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CEO Takes on Anti-Drilling 'Extremists'

The chief executive of one of the top U.S. natural gas producers delivered a blistering rebuke of critics of shale gas drilling on Wednesday, calling them fear-mongering extremists who want Americans to live in a world where "it's cold, it's dark and we're all hungry."

PHILADELPHIA (AP) β€” The chief executive of one of the top U.S. natural gas producers delivered a blistering rebuke of critics of shale gas drilling on Wednesday, calling them fear-mongering extremists who want Americans to live in a world where "it's cold, it's dark and we're all hungry."

Speaking at an industry conference in Philadelphia, Chesapeake Energy Corp. CEO Aubrey McClendon said that gas drilling has been done safely for decades using a process called hydraulic fracturing, or "fracking."

Environmental activists say that fracking and the drilling boom it's created has led to polluted air and tainted groundwater and has made people sick. The U.S. Environmental Protection Agency is studying the issue.

McClendon accused critics of distorting the facts. He asserted there have been only a few dozen cases of methane migration into well-water supplies in northeastern Pennsylvania, all of them unrelated to fracking, and that residents were merely inconvenienced.

"Looking back, was anybody hurt? Was there any permanent or even temporary environmental damage? No, no and no. Some folks were inconvenienced, for sure, and for that we're deeply sorry," McClendon said. But he said the industry's benefits β€” including lower home-heating bills, tens of thousands of new jobs, and millions of dollars of landowner wealth β€” more than outweigh the isolated cases of contamination.

He also said that new well-casing standards in Pennsylvania have largely eliminated the methane problem.

"Problem identified, problem solved. That's how we do it in the natural gas industry," said McClendon.

In fact, some residents with contaminated water wells have been forced to get their water delivered for months or years, and say their home values have been destroyed. Last month, the Pennsylvania Department of Environmental Protection announced that it was investigating a fresh case of methane contamination.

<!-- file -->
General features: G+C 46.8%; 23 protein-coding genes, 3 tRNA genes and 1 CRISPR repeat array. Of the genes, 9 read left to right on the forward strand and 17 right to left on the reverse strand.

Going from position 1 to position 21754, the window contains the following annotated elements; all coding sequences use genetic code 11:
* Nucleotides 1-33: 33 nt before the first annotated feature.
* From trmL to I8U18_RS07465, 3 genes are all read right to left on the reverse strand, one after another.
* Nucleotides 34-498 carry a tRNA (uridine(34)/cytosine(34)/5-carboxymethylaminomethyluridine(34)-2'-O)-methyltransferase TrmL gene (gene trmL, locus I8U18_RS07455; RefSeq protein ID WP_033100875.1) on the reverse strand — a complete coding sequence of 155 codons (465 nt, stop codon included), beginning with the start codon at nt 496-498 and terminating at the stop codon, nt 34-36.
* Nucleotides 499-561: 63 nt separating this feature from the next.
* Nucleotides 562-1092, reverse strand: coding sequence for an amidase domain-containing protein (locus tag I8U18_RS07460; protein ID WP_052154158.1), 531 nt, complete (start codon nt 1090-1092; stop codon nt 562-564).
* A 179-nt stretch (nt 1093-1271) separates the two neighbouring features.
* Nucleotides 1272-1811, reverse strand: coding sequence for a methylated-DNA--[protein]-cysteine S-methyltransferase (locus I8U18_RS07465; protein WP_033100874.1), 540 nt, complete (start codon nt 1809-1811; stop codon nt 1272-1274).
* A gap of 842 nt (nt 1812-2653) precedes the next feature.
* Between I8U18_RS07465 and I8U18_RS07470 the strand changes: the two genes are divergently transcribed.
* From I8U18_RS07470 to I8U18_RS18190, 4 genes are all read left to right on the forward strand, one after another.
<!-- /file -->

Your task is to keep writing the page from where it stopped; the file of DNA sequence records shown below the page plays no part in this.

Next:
McClendon, who met with reporters after his speech, said in response to a question from The Associated Press that he wasn't minimizing the problems, just trying to put them into context. He said 30 percent of the water wells that Chesapeake tests before it drills in an area already contain methane.

"We moved into an area that hadn't seen a lot of drilling, that had pretty unusual surface geology," he said. "We had some problems in the beginning. We think we've got them fixed."

The Marcellus is a vast rock formation beneath Pennsylvania, West Virginia, Ohio, New York and portions of other states that's believed to contain one of the biggest deposits of natural gas in the world. Nearly 4,000 wells have been drilled in Pennsylvania over the past few years, with tens of thousands more planned.

To reach the gas, drillers combine horizontal drilling with fracking, a technique in which millions of gallons of water, along with sand and chemical additives, are injected at high pressure to crack open gas-bearing rock.

Opponents say fracking and shale gas drilling in general have led to polluted air and water and made people sick. Several hundred activists and homeowners packed the sidewalks outside the industry conference Wednesday and called for a moratorium on drilling.

In his speech, McClendon blasted organizers and participants of the anti-drilling rally.

"Remind me: What value have the protesters outside created? What jobs have they created? You know the answer and so do I," he said. "So it's time that we contrast what we do for a living with what they do for a living."

He said the opponents' goal is to shut down gas drilling altogether.

"What a glorious vision of the future: It's cold, it's dark and we're all hungry," said McClendon, who co-founded Oklahoma City-based Chesapeake, the most active gas driller in the Marcellus Shale and nationwide. "I have no interest in turning the clock back to the dark ages like our opponents do."

Protester Stephen Cleghorn, who runs an organic farm in Reynoldsville, in western Pennsylvania, said outside the convention center that he doesn't believe industry assurances.

"Don't let anybody tell you it's responsible drilling," he said.

Energy executives opened the conference earlier Wednesday by advocating a national energy policy in which natural gas plays a leading role, citing its domestic abundance and cleaner-burning characteristics.

Former Pennsylvania Gov. Tom Ridge, who has been an industry consultant, said that gas extracted from the nation's vast shale deposits can help release the U.S. "from the vice grip of our dependence on foreign oil." He asserted that shale gas taken from the ground by fracking leaves the lightest environmental footprint of any fossil fuel.

"We need to make sure that natural gas doesn't get squeezed on the margins ... by some phony hysteria about its environmental sustainability," he said.

With drilling opponents questioning the safety of fracking and frequent media reports about alleged water-well contamination and other drilling mishaps, industry officials acknowledged they face a public relations challenge. One after the other, they said the solution is more transparency about their operations and aggressive messaging that casts natural gas as a cleaner-burning, homegrown source of energy and a jobs creator.

"Let's be honest: As an industry, we're often measured by our least diligent operators," said Dave McCurdy, head of the American Gas Association. "That is what gets the press' attention or the regulators' attention. So we have to raise everyone in this process."


Associated Press writer Patrick Walters contributed to this story.